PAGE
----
The Dialogues are a series of discussions about the rationality of religious belief between the fictional characters Cleanthes, Philo, and Demea. Demea represents religious dogmatism and insists that we cannot come to know the nature of God through reason. Philo, the philosophical skeptic, agrees with Demea that God is incomprehensible but insists that he might be morally corrupt. Cleanthes argues that we can know about God by reasoning from the evidence we find in nature.
Demea argues that although God clearly exists, we cannot know his nature, because God’s nature is beyond the capacity of human understanding. Philo seems to agree with him. Demea goes on to explain that God is the First Cause, meaning that the world operates on a system of cause and effect, so there must be an original cause to have started the world in motion, and that First Cause is God. But this still tells us nothing about God’s nature, which Cleanthes insists we can learn by examining nature. Cleanthes states that the only rational argument for God’s existence is one based on experience. The design and order of nature reveal that there must be an intelligent designer, or creator, whose intelligence resembles our own. Cleanthes also states that things that are very familiar and present to us need no reason to establish their truth, such as the knowledge that food nourishes the body.
Philo disagrees with Cleanthes and argues that just because the world is ordered, there is no reason to believe that this order is a result of intelligent design. He explains that the example of the design of the universe supposes an acceptance of cause and effect, which in turn supposes that the future will resemble the past. However, since there is nothing with which to compare our situation, we cannot assume the necessary connection based on past experience or other examples. Philo goes further, claiming that even if God is an intelligent designer, this fact does not explain why nature has order. Finally, even if the argument from design were valid, nature does not provide us with any knowledge about God other than that he designed it.
Philo next turns his attention to God’s possible moral attributes and whether we can discover these by examining nature. Together, Demea and Philo explain that the world is filled with evil. Philo says that if there is so much evil, there cannot be a God who is completely beneficent, or else he would have eliminated evil. If he cannot eliminate evil, he cannot be all-powerful. If he is unaware of the evil, he cannot be all-knowing. If nature itself provides evidence of God’s nature, then we must conclude that he doesn’t care about us at all and is therefore morally ambiguous. Demea leaves the room, upset by these claims.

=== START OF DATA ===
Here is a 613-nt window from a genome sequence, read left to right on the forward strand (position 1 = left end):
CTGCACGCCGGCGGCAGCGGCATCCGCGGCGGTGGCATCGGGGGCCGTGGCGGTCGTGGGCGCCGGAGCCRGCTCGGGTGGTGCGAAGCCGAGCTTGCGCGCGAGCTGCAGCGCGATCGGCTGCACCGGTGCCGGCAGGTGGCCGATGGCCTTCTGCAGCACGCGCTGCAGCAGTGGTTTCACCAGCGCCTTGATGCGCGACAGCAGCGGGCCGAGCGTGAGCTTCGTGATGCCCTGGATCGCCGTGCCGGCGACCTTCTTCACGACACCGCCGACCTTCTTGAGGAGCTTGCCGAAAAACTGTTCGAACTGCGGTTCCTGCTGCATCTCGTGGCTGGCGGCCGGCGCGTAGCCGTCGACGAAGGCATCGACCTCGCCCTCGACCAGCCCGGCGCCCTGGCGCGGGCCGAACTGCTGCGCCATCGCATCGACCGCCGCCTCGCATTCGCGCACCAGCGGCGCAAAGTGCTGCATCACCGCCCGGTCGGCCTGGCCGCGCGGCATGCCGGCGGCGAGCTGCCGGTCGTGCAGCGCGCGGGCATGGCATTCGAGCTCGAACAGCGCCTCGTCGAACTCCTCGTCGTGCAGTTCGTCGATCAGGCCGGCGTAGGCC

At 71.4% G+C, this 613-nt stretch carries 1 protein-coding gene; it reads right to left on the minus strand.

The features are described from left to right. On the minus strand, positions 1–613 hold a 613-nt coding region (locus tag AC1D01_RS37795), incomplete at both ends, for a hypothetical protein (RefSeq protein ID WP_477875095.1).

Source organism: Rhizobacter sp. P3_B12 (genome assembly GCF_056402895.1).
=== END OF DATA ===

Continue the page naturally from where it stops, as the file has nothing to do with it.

Although Philo has successfully torn down Cleanthes’ argument from design, Philo finishes the dialogue by declaring that the ordered world obviously has some intelligence behind it and that this intelligence does in fact resemble human intelligence. His real disagreement, he claims, concerns how strong this resemblance really is. He then attacks religious dogma as both morally and psychologically harmful. The most rational position, he says, is a philosophical belief in some unknowable higher power. Finally, Philo tells Cleanthes that philosophical skepticism is the only proper route to true Christianity because it forces us to rely on faith instead of the false connection between reason and theism.
Hume clearly intends to point out that the question of God’s existence and the supposed religious origin of morals are in fact two different issues and that a positive stance on the first issue does not necessarily confirm the second. The true question is whether enough evidence exists in the world to prove that there is an infinitely good, wise, and powerful God from which morality naturally springs. Philo argues that there is not, and his explanation that the existence of evil poses a problem for this view of God is worth considering seriously. It seems impossible that an all-good, all-powerful, and all-knowing God could exist in a world as painful as ours. However, Cleanthes’ position also seems cogent. We don’t need to justify the existence of things that are universal truths. For example, we cannot prove that motion exists without referring to an example of motion itself. If both man and the universe exhibit form and order, we may logically consider that a similar intelligence lies behind both. However, from that claim we could argue that this intelligence, or God, possesses both good and evil, as man does.
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